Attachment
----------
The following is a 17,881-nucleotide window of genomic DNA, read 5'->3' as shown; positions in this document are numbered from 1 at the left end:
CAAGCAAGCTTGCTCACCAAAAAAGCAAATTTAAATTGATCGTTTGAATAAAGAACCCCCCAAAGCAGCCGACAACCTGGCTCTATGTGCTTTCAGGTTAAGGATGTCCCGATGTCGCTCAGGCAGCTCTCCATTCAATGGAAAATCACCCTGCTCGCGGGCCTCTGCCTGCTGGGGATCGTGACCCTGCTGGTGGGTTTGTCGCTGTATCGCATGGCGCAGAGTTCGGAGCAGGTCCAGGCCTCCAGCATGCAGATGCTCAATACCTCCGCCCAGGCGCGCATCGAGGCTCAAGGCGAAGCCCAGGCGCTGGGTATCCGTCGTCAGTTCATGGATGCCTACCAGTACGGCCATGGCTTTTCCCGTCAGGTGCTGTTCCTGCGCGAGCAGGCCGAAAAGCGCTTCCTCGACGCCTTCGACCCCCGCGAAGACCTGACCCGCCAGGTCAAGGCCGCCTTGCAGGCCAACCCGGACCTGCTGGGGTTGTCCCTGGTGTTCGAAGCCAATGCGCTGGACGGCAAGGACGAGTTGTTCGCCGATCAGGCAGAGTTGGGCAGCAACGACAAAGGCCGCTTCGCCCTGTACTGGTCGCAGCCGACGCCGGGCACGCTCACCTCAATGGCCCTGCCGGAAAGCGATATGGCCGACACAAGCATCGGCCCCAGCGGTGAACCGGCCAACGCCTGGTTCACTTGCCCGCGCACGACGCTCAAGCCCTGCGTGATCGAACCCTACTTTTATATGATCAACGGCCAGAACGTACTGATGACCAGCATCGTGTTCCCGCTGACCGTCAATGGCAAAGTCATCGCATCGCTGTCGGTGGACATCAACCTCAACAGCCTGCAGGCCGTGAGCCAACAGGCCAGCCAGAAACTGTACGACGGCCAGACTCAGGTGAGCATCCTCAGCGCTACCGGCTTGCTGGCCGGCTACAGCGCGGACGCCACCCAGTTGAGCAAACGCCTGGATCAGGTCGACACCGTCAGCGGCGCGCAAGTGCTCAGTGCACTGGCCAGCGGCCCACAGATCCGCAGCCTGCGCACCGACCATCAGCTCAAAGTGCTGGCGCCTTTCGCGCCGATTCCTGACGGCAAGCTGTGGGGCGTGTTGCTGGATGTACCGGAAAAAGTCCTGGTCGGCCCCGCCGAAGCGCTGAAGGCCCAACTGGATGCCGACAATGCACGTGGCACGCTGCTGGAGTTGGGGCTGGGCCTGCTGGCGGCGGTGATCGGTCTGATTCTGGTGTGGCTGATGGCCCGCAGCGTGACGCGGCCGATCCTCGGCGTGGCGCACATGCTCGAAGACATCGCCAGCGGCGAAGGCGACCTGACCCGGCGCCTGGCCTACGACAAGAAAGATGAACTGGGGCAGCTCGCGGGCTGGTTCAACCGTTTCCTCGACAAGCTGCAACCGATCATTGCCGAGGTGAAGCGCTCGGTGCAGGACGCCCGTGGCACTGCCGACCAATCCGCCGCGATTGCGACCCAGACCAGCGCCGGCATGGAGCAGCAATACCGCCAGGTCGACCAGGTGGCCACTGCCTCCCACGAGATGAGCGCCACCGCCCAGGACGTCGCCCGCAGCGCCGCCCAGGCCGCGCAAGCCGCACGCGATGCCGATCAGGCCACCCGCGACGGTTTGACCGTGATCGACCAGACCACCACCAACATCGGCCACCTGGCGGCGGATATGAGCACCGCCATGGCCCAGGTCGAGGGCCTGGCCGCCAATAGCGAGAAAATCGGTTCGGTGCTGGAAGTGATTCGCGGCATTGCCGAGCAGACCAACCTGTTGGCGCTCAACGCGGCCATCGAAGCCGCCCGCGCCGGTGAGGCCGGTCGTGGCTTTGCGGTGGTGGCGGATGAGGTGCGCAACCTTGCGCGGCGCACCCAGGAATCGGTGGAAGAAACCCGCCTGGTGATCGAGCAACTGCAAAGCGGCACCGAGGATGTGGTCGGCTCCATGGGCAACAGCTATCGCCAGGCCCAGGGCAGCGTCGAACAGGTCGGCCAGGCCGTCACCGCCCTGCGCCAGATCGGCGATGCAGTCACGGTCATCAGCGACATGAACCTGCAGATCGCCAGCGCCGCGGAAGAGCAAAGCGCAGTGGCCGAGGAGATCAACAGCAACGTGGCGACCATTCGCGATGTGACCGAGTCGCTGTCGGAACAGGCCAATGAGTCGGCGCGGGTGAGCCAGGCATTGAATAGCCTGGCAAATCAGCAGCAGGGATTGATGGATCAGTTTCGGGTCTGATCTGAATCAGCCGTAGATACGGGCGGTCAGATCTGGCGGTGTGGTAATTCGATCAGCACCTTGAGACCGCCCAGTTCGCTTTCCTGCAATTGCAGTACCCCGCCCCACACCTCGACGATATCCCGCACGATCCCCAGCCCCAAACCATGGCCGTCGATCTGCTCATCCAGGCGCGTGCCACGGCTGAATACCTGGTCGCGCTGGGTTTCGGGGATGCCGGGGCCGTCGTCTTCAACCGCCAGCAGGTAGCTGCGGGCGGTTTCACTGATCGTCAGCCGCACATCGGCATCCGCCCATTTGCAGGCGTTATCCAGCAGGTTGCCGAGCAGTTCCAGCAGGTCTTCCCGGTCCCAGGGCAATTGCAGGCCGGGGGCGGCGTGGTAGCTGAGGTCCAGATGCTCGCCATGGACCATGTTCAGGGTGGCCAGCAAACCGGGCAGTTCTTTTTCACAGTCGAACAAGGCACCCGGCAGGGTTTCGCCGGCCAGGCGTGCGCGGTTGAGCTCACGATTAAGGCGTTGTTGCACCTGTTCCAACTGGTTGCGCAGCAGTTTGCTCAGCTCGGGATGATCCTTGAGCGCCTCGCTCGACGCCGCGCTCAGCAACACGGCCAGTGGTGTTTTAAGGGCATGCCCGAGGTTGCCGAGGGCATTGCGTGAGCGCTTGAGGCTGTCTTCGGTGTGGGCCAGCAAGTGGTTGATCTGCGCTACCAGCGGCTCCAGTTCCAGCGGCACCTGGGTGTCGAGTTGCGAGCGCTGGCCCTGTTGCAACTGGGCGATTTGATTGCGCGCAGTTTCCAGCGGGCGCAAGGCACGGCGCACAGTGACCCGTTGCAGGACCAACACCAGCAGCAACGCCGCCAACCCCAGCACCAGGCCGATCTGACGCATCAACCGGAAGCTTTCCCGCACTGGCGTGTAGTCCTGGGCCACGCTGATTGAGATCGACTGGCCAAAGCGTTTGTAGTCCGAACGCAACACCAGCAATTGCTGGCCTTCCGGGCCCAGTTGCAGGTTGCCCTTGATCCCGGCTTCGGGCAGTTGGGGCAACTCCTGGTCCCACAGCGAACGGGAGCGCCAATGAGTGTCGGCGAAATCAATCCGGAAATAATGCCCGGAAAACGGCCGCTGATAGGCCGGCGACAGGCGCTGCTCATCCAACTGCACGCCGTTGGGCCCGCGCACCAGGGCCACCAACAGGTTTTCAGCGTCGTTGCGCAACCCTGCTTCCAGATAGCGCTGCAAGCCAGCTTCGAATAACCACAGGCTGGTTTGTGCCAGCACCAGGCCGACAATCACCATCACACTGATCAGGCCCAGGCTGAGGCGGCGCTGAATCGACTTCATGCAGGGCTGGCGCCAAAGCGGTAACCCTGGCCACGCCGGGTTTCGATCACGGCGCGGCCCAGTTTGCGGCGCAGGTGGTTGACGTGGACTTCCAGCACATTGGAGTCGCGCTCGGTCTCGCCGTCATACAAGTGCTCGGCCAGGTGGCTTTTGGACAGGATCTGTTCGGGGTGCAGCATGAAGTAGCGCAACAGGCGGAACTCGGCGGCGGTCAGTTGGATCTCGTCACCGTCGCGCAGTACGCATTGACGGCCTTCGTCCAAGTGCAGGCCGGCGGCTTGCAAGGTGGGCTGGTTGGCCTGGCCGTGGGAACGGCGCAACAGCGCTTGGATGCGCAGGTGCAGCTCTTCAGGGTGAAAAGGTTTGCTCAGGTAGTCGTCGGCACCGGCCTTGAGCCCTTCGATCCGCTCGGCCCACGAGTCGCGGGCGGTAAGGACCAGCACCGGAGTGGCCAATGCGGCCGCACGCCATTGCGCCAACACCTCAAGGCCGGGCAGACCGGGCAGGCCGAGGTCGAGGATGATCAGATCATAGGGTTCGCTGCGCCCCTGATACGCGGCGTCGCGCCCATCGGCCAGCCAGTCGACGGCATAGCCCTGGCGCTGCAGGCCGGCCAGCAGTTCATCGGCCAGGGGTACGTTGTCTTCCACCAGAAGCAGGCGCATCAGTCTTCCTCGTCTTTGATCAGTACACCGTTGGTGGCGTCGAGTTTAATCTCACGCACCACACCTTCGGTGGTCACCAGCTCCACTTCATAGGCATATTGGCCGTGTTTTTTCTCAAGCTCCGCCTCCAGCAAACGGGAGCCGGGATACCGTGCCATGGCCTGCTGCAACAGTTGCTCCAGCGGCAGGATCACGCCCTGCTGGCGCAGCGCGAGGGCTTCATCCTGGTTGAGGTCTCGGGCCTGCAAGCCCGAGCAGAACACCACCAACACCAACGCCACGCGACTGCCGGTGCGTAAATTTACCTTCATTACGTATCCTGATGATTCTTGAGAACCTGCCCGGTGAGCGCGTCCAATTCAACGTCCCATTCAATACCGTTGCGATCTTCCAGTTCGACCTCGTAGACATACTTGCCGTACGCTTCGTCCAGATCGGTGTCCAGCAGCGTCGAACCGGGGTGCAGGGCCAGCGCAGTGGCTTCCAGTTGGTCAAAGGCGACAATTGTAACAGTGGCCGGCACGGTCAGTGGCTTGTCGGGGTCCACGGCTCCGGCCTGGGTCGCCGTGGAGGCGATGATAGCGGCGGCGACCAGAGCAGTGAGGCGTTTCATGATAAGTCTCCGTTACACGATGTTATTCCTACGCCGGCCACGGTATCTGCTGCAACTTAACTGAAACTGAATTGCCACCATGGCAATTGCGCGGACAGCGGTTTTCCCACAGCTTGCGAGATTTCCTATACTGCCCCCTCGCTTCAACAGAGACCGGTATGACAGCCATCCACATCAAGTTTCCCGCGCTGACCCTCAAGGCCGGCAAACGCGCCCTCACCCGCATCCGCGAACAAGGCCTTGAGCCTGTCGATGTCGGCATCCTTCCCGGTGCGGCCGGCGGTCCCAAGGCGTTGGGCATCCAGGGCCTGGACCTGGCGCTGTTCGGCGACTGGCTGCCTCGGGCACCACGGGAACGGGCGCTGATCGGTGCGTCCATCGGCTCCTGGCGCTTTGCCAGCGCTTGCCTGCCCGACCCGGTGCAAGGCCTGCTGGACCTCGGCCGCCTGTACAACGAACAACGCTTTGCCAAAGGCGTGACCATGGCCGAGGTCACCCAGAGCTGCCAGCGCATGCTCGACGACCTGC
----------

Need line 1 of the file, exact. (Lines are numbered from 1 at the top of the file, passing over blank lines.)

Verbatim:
The following is a 17,881-nucleotide window of genomic DNA, read 5'->3' as shown; positions in this document are numbered from 1 at the left end: